Adding fuel to fire, protests triggered in Punjab

Chandigarh, October 11: Adding fuel to fire over the simmering discontentment on the issue of comparatively higher petrol and diesel prices in Punjab than neighbouring States, the farmers, transporters and petrol pump dealers have hopped on the protest wagon before setting a month’s deadline for the Punjab Government to bring down the VAT rates — highest in this part of the country.

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The ultimatum, accompanied by massive protest warning, came as the state continued to apply brakes on any move to bring down the prices. On the other hand, the Punjab Government is yet to arrive at any decision regarding bringing down the fuel prices after the Centre reduced Rs 2.50 on both petrol and diesel, and appealed the states to follow its footsteps.

Chief Minister Capt Amarinder Singh was earlier scheduled to meet the Finance and Excise-Taxation Departments to decide upon bringing down the fuel prices, its ramifications and other aspects has been deferred twice in two days. The next date of meeting is yet to be decided.

Coming together on a common platform, the representatives of state’s petrol pump dealers, farmers and transporters held a meeting on the issue of rising prices of petrol and diesel in Punjab, asking the State Government to bring down VAT rates at par with the neighbouring states.

As per Tuesday’s prices, petrol is Rs 10.63 per litre and Rs 7.79 per litre expensive in Punjab at Rs 88.35 as compared to Chandigarh and Haryana respectively. As far as diesel is concerned, it is Rs 3.96 per litre and Rs 1.87 per litre costly in Punjab at Rs 74.75 as compared to Chandigarh and Haryana respectively.

In Punjab, the current rate of VAT on diesel is 17.25 percent, and 36.85 percent on petrol — highest among the northern states.

Only recently, the Central Government had reduced fuel prices by Rs 2.50 per litre, followed by similar reduction in VAT by several states, including Haryana, Himachal, Jammu and Kashmir, Chandigarh, Rajasthan — all sharing borders with Punjab.

Setting the deadline, Bharti Kisan Union (BKU) president Balbir Singh Rajewal pointed that maximum 35 percent of total consumption of diesel is done by the farmers for farming or irrigation purposes, transportation of produce from villages to cities, generation of power, harvesting of produce, among other things.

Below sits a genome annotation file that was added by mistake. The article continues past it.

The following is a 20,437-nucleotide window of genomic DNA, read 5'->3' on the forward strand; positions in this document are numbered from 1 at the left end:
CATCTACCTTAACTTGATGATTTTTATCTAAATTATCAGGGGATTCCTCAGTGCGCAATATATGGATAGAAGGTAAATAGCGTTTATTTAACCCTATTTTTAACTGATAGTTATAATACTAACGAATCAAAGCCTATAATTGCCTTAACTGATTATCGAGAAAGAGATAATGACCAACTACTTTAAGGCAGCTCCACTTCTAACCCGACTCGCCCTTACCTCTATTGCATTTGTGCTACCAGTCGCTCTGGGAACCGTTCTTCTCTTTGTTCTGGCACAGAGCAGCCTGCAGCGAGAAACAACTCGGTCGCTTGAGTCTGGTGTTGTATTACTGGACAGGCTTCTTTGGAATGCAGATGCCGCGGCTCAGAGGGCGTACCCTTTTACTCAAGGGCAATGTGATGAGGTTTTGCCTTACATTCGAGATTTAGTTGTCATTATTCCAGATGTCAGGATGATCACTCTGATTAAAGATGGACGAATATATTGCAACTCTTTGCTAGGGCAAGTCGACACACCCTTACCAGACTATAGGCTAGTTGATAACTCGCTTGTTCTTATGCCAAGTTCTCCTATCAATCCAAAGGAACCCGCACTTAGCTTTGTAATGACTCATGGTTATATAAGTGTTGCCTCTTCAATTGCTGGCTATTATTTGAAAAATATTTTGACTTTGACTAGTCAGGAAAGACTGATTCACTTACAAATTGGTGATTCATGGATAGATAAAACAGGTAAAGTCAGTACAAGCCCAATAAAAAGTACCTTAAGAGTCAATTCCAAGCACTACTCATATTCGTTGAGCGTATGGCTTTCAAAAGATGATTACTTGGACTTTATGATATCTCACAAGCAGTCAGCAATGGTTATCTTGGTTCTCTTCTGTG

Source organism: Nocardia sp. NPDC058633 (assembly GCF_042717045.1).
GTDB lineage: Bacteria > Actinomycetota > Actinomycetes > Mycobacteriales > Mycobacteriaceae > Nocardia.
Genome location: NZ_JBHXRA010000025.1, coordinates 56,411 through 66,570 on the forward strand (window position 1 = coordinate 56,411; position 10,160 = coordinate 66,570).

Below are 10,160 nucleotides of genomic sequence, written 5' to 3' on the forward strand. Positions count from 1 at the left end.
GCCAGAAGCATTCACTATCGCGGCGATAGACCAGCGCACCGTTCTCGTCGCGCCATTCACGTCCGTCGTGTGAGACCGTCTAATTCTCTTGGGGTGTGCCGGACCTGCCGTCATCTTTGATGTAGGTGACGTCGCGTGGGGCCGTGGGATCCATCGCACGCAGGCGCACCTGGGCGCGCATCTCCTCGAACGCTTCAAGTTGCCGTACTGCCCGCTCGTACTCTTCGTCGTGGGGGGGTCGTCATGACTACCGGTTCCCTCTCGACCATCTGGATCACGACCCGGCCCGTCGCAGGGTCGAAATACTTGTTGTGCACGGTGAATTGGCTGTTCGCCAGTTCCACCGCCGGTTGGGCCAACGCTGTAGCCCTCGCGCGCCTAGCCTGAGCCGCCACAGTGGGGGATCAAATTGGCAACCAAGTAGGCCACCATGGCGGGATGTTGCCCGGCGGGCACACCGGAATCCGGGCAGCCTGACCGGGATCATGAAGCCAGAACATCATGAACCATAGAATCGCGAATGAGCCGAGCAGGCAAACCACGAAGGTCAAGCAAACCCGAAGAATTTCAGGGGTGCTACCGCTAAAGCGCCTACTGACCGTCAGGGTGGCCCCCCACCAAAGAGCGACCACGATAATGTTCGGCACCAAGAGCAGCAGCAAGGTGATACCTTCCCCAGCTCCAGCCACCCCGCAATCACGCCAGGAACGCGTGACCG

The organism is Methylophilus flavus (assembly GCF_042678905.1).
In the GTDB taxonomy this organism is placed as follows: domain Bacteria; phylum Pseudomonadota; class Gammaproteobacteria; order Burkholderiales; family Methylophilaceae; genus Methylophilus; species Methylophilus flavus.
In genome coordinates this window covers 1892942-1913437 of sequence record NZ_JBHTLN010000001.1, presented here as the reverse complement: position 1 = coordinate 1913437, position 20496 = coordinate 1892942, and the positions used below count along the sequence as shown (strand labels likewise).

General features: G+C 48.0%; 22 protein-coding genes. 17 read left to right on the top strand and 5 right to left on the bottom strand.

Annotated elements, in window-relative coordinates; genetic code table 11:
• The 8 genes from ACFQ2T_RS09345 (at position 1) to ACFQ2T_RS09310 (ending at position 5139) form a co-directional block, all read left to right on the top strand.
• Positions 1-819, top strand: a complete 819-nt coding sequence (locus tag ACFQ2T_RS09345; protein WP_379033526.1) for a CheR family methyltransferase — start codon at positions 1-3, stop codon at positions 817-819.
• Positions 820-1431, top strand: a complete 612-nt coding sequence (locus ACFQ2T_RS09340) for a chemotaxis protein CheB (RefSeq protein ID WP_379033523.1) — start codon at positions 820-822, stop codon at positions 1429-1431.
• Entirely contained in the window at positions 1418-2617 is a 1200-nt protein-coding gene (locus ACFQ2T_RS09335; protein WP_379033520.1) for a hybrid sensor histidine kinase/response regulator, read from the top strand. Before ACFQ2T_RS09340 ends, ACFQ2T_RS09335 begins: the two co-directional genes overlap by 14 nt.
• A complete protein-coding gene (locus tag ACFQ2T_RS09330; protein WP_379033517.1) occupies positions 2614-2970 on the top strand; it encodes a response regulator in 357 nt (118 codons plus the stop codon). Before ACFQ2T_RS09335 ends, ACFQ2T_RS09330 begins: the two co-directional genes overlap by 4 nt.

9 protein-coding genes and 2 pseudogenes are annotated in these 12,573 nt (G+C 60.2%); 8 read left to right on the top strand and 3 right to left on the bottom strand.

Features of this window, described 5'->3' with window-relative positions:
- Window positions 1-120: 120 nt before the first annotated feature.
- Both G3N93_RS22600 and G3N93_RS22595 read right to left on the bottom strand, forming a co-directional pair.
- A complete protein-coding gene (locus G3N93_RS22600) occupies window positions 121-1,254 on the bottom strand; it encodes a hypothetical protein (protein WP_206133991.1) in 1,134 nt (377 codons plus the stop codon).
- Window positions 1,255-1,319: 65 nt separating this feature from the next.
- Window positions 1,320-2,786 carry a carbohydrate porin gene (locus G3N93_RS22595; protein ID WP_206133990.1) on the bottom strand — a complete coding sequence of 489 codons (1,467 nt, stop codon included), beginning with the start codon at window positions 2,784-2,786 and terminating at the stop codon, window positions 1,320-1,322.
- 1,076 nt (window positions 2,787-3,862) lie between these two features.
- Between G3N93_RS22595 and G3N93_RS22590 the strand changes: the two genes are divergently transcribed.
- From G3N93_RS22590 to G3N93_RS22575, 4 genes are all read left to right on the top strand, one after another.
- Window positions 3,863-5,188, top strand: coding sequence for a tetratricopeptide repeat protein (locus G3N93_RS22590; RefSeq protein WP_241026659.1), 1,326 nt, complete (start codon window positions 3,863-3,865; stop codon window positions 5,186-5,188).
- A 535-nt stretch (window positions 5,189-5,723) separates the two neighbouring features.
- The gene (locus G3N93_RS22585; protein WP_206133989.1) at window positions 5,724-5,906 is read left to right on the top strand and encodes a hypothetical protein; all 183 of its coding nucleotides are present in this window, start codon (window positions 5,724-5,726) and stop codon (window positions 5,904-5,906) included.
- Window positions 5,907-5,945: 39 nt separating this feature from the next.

“And now with the National Green Tribunal’s orders against burning the paddy stubble, the cost of production per acre would go up by Rs 3,000 due to extra consumption of diesel,” he said.

“Farmers, who are the biggest consumers of diesel in Punjab, have to pay up to Rs 3.96 per litre extra as compared to their counterparts in Chandigarh, Haryana and other states which would put an extra burden on their already meagre finances,” he added.

Mohali District Petroleum Dealers’ Association president Ashwinder Singh Mongia said that the massive rate difference in prices of petrol and diesel of Punjab with neighbouring states is leading to flight of consumers resulting in reduction of volumes and revenue of Punjab.

He said that Punjab’s petrol pumps are losing its sales to other states resulting in gain in revenue to the other states and colossal loss of revenue to Punjab Government. About 1200 petrol pumps are situated in border areas and highways adjoining other states.

“These petrol pump owners are suffering huge losses, and in current scenario, they would soon meet their end if immediate steps are not taken. It is do or die situation for Punjab’s petroleum trade,” he said.

He said that huge price differential in prices of petrol and diesel is encouraging illegal activities like smuggling leading to loss of revenue for Punjab Government too.

Mongia added that bulk diesel consumers like the farmers, transporters, industry “have and would shift their purchases to Chandigarh or neighbouring states and the borders are so vast that it is practically impossible to control the trade shift”.

Citing figures, he said that till 2008, prices and taxes on diesel in Punjab were lowest in the entire country and the farmers and common man were being benefited with Punjab ranking above in sales and revenue from the two products.

“However, from 2008 to July 2015, the Government gradually increased the taxes on diesel from 8.8 percent in 2008 to 17 percent in July 2018…with this, Government’s revenue from petroleum products also increased at a steady rate from 2013-2017 which was 72 percent mainly due to steady increase in VAT,” he said.

Mongia further pointed that the revenue collection in 2017-18 witnessed a dip by Rs 175 crores “due to decrease in consumption by 10.5 percent as compared to 2016-17 despite steady increase in petroleum prices over the year which have increase by Rs 19.24 in diesel and Rs 17.86 in petrol”.

Source Daily Pioneer

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